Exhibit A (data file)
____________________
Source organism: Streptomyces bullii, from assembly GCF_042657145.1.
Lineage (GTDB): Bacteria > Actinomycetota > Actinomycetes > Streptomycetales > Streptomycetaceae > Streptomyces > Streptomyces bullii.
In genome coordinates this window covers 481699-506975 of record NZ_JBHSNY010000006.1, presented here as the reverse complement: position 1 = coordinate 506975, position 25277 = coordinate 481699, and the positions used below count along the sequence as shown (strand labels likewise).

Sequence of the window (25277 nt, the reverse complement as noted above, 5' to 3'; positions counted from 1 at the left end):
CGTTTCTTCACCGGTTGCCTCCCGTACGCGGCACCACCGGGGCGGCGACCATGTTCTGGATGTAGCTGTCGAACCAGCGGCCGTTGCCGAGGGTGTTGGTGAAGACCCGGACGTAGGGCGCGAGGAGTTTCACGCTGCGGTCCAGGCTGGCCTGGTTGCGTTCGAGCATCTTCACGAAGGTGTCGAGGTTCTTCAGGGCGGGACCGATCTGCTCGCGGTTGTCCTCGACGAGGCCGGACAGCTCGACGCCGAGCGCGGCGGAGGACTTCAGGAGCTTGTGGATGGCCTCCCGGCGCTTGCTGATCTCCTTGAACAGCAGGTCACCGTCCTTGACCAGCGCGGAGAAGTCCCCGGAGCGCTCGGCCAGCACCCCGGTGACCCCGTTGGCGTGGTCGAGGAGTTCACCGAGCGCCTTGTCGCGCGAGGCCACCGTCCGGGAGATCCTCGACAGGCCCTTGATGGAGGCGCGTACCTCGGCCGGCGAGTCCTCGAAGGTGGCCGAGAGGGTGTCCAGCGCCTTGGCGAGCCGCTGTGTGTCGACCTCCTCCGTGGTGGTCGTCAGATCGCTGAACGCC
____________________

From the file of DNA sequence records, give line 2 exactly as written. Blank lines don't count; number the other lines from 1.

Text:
Lineage (GTDB): Bacteria > Actinomycetota > Actinomycetes > Streptomycetales > Streptomycetaceae > Streptomyces > Streptomyces bullii.